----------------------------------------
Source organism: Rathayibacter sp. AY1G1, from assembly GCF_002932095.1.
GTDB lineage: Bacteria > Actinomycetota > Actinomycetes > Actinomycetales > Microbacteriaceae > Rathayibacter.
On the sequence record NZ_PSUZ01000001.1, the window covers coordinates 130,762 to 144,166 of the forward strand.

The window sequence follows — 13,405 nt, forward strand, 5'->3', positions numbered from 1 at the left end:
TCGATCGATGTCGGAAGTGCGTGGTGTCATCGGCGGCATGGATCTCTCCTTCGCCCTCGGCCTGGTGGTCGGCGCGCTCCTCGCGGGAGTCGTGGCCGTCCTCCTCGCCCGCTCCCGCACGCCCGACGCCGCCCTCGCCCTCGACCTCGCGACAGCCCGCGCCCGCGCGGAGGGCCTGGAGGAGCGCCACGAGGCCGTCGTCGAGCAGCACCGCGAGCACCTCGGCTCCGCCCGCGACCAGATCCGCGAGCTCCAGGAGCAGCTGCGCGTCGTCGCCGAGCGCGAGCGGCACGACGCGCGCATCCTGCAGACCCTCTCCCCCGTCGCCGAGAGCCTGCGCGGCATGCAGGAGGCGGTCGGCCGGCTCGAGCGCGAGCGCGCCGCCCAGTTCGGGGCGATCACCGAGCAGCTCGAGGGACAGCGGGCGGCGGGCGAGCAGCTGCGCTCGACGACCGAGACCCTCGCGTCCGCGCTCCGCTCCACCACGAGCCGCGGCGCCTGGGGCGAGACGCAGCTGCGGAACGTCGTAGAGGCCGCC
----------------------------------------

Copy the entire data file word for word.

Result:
Source organism: Rathayibacter sp. AY1G1, from assembly GCF_002932095.1.
GTDB lineage: Bacteria > Actinomycetota > Actinomycetes > Actinomycetales > Microbacteriaceae > Rathayibacter.
On the sequence record NZ_PSUZ01000001.1, the window covers coordinates 130,762 to 144,166 of the forward strand.

The window sequence follows — 13,405 nt, forward strand, 5'->3', positions numbered from 1 at the left end:
TCGATCGATGTCGGAAGTGCGTGGTGTCATCGGCGGCATGGATCTCTCCTTCGCCCTCGGCCTGGTGGTCGGCGCGCTCCTCGCGGGAGTCGTGGCCGTCCTCCTCGCCCGCTCCCGCACGCCCGACGCCGCCCTCGCCCTCGACCTCGCGACAGCCCGCGCCCGCGCGGAGGGCCTGGAGGAGCGCCACGAGGCCGTCGTCGAGCAGCACCGCGAGCACCTCGGCTCCGCCCGCGACCAGATCCGCGAGCTCCAGGAGCAGCTGCGCGTCGTCGCCGAGCGCGAGCGGCACGACGCGCGCATCCTGCAGACCCTCTCCCCCGTCGCCGAGAGCCTGCGCGGCATGCAGGAGGCGGTCGGCCGGCTCGAGCGCGAGCGCGCCGCCCAGTTCGGGGCGATCACCGAGCAGCTCGAGGGACAGCGGGCGGCGGGCGAGCAGCTGCGCTCGACGACCGAGACCCTCGCGTCCGCGCTCCGCTCCACCACGAGCCGCGGCGCCTGGGGCGAGACGCAGCTGCGGAACGTCGTAGAGGCCGCC